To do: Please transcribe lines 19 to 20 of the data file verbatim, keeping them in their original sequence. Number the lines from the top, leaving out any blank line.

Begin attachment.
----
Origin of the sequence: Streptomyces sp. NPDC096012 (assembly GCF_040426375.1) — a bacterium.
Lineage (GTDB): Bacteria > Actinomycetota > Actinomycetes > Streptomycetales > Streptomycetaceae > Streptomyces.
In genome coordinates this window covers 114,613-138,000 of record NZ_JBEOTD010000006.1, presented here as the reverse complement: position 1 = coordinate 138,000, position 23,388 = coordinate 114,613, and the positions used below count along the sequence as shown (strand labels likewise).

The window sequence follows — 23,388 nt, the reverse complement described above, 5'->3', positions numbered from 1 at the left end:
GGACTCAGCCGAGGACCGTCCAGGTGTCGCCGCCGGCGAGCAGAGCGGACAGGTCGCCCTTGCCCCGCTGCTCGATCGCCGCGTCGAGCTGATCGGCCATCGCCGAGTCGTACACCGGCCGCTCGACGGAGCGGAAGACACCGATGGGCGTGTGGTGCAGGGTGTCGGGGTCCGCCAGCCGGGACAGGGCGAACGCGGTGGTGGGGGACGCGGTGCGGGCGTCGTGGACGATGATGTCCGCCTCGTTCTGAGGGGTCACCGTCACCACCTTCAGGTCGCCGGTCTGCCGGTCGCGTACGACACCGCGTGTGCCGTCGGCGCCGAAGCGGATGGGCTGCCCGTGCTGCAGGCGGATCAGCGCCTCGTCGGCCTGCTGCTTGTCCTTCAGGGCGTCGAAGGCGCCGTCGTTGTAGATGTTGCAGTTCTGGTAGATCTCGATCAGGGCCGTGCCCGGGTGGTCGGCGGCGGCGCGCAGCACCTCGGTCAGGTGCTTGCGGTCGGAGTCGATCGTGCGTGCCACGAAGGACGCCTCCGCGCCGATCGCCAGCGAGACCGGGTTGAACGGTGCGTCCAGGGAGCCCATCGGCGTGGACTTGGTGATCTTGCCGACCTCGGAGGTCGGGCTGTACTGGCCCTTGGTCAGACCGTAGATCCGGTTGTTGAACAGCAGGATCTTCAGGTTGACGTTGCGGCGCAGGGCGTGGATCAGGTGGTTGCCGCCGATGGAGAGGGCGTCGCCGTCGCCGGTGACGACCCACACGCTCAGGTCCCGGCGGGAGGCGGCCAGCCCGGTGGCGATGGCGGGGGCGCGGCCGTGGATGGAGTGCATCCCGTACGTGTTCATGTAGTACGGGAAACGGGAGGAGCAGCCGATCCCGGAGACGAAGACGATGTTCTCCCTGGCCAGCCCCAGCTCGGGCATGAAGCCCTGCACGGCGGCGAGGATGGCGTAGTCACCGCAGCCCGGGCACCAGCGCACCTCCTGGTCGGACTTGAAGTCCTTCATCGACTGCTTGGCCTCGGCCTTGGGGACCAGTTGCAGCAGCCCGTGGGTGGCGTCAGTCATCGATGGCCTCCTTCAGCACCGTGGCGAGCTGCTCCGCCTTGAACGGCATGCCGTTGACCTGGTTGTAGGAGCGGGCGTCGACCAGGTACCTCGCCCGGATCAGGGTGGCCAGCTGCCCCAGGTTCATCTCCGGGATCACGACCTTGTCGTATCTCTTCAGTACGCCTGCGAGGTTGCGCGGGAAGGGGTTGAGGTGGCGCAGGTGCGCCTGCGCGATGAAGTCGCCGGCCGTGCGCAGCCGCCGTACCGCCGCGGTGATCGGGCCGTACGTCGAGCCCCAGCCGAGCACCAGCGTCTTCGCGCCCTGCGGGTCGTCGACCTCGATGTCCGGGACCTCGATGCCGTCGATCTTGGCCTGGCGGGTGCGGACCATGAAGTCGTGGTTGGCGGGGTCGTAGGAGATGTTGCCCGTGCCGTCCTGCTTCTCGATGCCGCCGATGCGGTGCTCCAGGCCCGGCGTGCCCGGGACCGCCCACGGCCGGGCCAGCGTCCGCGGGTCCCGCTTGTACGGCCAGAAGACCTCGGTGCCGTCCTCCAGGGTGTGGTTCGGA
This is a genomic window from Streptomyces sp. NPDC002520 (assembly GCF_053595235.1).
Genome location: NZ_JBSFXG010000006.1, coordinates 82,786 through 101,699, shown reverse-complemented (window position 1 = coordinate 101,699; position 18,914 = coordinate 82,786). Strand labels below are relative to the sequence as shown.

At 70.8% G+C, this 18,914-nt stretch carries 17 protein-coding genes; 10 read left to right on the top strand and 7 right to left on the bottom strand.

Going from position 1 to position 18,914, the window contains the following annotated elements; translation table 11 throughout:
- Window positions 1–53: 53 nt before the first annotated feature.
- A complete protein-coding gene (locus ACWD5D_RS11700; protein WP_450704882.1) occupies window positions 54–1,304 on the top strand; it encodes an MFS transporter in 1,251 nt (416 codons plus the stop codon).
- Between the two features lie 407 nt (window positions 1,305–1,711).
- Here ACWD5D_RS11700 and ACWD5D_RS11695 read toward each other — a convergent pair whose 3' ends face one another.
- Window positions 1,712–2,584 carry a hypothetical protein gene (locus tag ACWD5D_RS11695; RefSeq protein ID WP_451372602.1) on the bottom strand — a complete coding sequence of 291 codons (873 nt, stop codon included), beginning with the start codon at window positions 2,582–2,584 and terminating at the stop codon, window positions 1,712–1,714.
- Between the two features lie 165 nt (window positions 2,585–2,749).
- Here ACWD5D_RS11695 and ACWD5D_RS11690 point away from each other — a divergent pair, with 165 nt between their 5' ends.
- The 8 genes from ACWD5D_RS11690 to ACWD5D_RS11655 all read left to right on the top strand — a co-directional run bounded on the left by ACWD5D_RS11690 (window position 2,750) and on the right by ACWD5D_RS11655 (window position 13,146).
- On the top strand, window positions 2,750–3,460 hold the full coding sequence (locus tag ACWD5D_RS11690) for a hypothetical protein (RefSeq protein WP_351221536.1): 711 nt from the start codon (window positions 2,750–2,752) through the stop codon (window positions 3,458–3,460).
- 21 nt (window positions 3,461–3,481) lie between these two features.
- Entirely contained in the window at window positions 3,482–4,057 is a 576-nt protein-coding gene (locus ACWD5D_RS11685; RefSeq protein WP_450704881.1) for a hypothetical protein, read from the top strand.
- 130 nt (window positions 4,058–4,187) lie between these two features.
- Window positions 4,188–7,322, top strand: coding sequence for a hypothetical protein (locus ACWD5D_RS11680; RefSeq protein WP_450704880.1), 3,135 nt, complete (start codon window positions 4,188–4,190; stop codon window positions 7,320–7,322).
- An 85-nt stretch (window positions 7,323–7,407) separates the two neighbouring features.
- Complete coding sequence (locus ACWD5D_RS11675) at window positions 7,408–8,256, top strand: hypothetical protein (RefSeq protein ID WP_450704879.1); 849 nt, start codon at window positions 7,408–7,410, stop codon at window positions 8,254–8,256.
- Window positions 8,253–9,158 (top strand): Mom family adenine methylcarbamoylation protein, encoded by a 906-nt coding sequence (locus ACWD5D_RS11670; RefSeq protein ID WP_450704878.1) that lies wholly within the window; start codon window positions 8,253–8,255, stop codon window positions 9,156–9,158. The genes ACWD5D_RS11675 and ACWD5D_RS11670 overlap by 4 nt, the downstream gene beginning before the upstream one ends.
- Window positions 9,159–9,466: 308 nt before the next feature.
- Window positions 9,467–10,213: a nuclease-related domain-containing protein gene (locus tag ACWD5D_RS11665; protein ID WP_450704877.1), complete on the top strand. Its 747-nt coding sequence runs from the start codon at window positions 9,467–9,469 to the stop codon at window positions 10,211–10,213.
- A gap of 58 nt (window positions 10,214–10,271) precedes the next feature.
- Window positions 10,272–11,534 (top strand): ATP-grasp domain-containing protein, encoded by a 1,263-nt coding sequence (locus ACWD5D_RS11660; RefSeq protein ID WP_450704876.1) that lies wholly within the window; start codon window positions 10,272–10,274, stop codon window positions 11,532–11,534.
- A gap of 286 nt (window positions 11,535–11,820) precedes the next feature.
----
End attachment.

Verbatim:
- 21 nt (window positions 3,461–3,481) lie between these two features.
- Entirely contained in the window at window positions 3,482–4,057 is a 576-nt protein-coding gene (locus ACWD5D_RS11685; RefSeq protein WP_450704881.1) for a hypothetical protein, read from the top strand.